High-Density Lipoprotein in Metabolic Disorders and Beyond: An Exciting NewWorld Full of Challenges and Opportunities
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High-density lipoproteinAtherosclerosisNAFLDType 2 diabetes mellitusMorbid obesityAdipose tissueMultiple myelomaGene editingPharmacologyPharmaceutical
Zvintzou, E.; Xepapadaki, E.; Skroubis, G.; Mparnia, V.; Giannatou, K.; Benabdellah, K.; Kypreos, K.E. High-Density Lipoprotein in Metabolic Disorders and Beyond: An Exciting NewWorld Full of Challenges and Opportunities. Pharmaceuticals 2023, 16, 855. [https:// doi.org/10.3390/ph16060855]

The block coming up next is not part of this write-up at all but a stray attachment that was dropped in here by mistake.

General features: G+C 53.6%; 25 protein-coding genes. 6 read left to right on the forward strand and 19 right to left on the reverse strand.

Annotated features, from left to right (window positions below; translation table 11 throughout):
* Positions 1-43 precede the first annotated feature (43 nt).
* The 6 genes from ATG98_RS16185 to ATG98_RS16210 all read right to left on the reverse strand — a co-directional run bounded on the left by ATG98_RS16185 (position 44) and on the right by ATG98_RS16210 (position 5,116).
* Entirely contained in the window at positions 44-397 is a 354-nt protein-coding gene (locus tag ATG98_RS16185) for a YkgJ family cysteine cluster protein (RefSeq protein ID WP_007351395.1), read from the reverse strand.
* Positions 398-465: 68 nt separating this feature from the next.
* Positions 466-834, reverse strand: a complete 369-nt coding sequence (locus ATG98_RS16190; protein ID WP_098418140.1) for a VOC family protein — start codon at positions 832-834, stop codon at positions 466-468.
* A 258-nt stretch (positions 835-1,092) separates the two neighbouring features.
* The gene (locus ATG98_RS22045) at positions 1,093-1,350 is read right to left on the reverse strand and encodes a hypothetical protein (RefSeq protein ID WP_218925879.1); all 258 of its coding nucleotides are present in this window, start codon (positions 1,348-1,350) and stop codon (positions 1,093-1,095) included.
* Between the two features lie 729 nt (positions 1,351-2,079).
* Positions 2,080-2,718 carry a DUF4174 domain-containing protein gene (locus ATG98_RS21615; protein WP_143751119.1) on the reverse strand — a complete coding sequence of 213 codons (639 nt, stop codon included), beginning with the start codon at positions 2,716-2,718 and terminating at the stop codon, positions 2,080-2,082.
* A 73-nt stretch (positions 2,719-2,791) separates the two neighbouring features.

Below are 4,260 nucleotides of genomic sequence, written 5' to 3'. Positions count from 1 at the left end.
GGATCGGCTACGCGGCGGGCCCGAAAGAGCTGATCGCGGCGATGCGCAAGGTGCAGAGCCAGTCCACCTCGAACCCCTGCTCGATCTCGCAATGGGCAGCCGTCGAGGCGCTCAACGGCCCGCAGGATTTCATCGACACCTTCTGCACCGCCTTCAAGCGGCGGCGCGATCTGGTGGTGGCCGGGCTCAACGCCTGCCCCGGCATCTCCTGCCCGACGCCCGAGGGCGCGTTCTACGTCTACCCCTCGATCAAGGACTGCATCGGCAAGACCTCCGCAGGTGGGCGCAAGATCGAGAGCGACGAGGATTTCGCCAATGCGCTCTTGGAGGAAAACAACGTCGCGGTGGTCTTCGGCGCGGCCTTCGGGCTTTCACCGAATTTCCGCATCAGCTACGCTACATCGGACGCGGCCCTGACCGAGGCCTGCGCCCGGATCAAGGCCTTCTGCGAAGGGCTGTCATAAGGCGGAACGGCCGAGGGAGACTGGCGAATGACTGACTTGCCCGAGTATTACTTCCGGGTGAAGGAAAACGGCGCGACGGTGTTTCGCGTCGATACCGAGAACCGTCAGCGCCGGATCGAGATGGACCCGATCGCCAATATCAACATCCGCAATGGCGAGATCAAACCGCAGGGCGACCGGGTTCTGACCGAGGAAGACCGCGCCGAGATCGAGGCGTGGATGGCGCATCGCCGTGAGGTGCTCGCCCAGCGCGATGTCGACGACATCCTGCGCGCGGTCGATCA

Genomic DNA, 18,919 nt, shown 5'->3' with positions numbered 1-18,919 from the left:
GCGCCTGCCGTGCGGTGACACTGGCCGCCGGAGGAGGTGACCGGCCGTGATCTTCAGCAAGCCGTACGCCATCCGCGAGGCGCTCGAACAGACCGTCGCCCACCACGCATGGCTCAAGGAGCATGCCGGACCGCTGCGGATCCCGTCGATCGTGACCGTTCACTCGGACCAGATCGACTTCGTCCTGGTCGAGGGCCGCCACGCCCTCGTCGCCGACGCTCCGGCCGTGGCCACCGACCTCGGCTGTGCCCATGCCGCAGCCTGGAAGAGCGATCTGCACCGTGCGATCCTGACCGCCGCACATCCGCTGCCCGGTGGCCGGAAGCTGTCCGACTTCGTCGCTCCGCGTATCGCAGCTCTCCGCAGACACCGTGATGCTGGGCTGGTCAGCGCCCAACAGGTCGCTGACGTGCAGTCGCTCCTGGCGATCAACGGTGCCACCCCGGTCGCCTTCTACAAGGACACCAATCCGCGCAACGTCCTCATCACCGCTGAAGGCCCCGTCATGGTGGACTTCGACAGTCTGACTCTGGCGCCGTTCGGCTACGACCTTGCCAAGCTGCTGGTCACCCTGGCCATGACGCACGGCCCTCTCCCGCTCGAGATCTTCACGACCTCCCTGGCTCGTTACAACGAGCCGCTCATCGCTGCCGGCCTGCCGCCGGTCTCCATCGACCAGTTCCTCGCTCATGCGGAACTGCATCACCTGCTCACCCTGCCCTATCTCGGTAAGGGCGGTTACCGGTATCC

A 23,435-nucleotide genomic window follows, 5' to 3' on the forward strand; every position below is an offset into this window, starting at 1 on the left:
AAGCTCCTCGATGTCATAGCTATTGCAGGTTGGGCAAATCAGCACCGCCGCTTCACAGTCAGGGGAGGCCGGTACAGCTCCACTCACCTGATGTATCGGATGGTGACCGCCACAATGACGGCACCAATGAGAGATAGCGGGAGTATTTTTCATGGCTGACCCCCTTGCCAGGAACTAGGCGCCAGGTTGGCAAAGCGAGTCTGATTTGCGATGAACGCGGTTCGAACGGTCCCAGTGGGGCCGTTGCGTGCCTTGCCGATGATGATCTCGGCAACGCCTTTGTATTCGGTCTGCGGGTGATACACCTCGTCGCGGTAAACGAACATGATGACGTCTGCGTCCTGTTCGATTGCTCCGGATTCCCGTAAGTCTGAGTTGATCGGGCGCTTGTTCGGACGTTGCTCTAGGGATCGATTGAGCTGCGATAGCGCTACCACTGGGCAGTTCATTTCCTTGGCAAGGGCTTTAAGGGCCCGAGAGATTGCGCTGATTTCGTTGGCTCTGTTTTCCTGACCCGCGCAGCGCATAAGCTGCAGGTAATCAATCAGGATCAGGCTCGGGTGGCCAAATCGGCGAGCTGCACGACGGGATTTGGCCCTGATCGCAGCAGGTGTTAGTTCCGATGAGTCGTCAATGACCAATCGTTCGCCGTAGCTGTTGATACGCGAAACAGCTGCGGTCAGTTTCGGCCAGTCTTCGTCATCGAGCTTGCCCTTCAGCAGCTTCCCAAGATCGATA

High-density lipoprotein (HDL) is an enigmatic member of the plasma lipid and lipoprotein transport system, best known for its ability to promote the reverse cholesterol efflux and the unloading of excess cholesterol from peripheral tissues. More recently, data in experimental mice and humans suggest that HDL may play important novel roles in other physiological processes associated with various metabolic disorders. Important parameters in the HDL functions are its apolipoprotein and lipid content, further reinforcing the principle that HDL structure defines its functionality. Thus, based on current evidence, low levels of HDL-cholesterol (HDL-C) or dysfunctional HDL particles contribute to the development of metabolic diseases such as morbid obesity, type 2 diabetes mellitus, and nonalcoholic fatty liver disease. Interestingly, low levels of HDL-C and dysfunctional HDL particles are observed in patients with multiple myeloma and other types of cancer. Therefore, adjusting HDL-C levels within the optimal range and improving HDL particle functionality is expected to benefit such pathological conditions. The failure of previous clinical trials testing various HDL-C-raising pharmaceuticals does not preclude a significant role for HDL in the treatment of atherosclerosis and related metabolic disorders. Those trials were designed on the principle of “the more the better”, ignoring the U-shape relationship between HDL-C levels and morbidity and mortality. Thus, many of these pharmaceuticals should be retested in appropriately designed clinical trials. Novel gene-editing-based pharmaceuticals aiming at altering the apolipoprotein composition of HDL are expected to revolutionize the treatment strategies, improving the functionality of dysfunctional HDL.